A little over a year ago I stumbled across a Google code sample comparing JSON and XML that caught my eye for a reason completely unrelated to Google's intended subject:  the sample JSON-encoded data was larger than its XML equivalent!  This represented an unlikely exception to the generally-accepted view that JSON is the leaner data format.  Still, I was recently wondering if others have made any serious efforts to point out the fact that XML can be leaner than JSON...

July 21, 2012

OpenSpan Certified (and there was much rejoicing)

I'm now certified in a nifty software automation product called OpenSpan.  The initial in-person teaser demo I saw back in 2011 was quite interesting.  Later, hands-on use of the product itself quickly highlighted a number of limitations. That said, I do believe it to be a worthy automation solution for the right type of problems...

July 4, 2012

Forget the Numbers...Tablets Aren't PCs (yet) #AnalystGeek

New projections by NPD DisplaySearch (a display chain consulting firm) indicate that more tablet PCs will be sold by 2016 than notebook PCs.  This announcement was immediately picked up by eWeek, PC Magazine, VentureBeat and others.  Increasing sales of tablets is good news for mobile computing fans.  The underlying premise of the "tablet vs. notebook" sales comparison is faulty, however:  tablets as we know them are not on par with notebooks (so please stop suggesting that they should be compared apples-to-apples...)

July 1, 2012

Excellent food, decent prices and no wait #EatAustin

With small kids in the mix my wife and I don't get to try new restaurants as often as we used to.  This weekend was different: we managed to sample some new spots (kids included) and still stay finances-friendly.  In all I added three new food vendors to my growing list of preferred Austin eateries.  In this post I'll share our experience with a new "kids eat free breakfast" find and, true to the atxgeek blog theme, manage to clumsily tie-in and rant about something technical in the process...

June 21, 2012

B4A adds Object Oriented support

Last year I began dabbling in Android programming.  Just for fun and only as time permitted so....not a lot.  I did manage to find time enough to run across Basic4Android (B4A), a visual IDE and language similar to VB.Net.  Though not overly advanced, B4A was inexpensive to get into and much easier to set up and churn out a first app than Android Java + Eclipse.

This week B4A took a big step forward by adding support for classes and, therefore, objects -- the fundamental requirement for object oriented programming (OOP).  Suddenly B4A is looking a lot more attractive for serious app development...

April 7, 2012

Westinghouse tracks Over-The-Air TV use #TVGeek

I finally got around to unpacking a recent bargain buy: a 37-inch 1080p Westinghouse LCD TV at an ultra-low price. Westinghouse TVs are definitely on the inexpensive (read: cheap) end of the spectrum but have tended to source fairly good screens for the money. These are ok sets if you can stomach the warranty (often with no returns to the store, only direct to Westinghouse), the hit-or-miss compatibility with universal remotes and the weak audio typical of most flat-panel TVs. However, I was somewhat shocked during setup to learn that I had to get a special code from Westinghouse in order to "activate" the built-in tuner to watch free over-the-air (antenna) channels...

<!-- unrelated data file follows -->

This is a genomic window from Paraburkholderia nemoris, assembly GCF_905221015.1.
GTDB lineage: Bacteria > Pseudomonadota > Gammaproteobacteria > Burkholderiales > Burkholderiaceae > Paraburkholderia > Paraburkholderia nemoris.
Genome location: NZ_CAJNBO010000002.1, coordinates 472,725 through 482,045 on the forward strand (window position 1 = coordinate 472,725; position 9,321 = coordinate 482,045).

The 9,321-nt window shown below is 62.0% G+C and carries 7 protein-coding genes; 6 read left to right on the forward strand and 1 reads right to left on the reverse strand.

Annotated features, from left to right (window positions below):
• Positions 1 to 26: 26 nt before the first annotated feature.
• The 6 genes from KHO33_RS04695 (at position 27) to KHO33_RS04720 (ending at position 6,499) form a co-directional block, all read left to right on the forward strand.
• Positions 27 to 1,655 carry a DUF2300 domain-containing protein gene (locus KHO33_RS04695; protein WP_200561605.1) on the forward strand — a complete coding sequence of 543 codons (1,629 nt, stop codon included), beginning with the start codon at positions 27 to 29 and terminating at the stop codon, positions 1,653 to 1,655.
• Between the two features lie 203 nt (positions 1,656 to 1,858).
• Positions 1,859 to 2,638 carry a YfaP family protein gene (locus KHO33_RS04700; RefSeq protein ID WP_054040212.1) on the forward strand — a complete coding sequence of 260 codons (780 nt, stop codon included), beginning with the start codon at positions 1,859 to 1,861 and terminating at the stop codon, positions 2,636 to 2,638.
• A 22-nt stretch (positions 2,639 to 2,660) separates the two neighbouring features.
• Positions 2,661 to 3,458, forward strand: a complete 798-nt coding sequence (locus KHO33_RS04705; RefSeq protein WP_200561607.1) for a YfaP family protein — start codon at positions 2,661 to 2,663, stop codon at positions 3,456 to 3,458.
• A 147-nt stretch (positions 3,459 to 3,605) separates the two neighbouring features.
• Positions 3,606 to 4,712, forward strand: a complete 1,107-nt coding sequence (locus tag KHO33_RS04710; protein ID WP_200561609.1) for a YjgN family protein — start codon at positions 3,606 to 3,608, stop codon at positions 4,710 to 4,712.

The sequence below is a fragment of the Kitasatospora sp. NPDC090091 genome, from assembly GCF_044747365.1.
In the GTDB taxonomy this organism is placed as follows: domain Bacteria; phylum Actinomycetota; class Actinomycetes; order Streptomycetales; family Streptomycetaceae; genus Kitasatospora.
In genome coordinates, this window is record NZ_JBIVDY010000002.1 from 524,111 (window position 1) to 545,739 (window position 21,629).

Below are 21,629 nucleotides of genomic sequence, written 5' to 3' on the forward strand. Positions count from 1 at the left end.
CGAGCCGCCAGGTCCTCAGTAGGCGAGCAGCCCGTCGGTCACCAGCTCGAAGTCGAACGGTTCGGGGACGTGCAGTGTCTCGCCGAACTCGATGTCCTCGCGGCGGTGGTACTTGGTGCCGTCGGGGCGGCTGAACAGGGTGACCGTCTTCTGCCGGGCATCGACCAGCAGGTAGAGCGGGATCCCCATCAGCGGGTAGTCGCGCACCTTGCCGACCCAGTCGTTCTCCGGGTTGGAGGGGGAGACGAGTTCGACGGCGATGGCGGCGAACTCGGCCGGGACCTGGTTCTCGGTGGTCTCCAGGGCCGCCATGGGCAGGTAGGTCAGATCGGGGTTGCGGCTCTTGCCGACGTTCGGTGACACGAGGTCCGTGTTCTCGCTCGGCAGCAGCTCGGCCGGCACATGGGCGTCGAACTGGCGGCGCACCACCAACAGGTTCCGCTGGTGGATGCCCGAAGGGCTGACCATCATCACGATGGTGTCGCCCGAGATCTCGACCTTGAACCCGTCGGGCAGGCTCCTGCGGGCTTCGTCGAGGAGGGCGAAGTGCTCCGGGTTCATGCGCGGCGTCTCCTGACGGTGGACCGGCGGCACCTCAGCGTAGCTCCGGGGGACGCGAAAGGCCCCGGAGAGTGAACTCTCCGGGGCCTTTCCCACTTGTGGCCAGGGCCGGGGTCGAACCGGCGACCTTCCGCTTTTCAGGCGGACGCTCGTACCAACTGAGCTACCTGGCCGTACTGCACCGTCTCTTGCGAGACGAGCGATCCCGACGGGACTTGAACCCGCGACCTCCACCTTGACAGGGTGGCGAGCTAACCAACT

March 11, 2012

Me, an Apple III and programming the 6502 #CodeGeek

Way, way back -- back when I was a grade school kid with plenty of free time, my father brought home an Apple III computer.  Although I'd previously tinkered with a loaned Sinclair ZX80, the Apple was the first computer that was ours (er, mine!)  My father's company had moved to using Apple III and Lisa systems and, always the forward-thinker, he was determined to have the same capabilities at home.  Though unintended, that decision determined my own life's direction...

January 26, 2012

Did Symantec really just send me that?!? #SecurityGeek

Yesterday the usual unwelcome snail-mail spam included an envelope with a letter and ad slick from Symantec.  I barely even glanced at the slick but was immediately struck by the opening of the letter.  Its contents triggered three "red flags" in my mind even before the start of the first sentence.  Did Symantec, a leading security company, really just lead its marketing pitch with warning signs I often coach users to steer clear of?...

January 16, 2012

New year, new panel (#SpeakingEngagements)

Month one of 2012 and I'm engaged for another small panel event.  This round involves speaking to the marketing group of a leading global tech company although I'm more on the supplemental end of this one rather than being front and center.  This will also be a bit more "under the covers" as I've been asked to sign an NDA and am not allowed to mention the name of the (Fortune 50) company...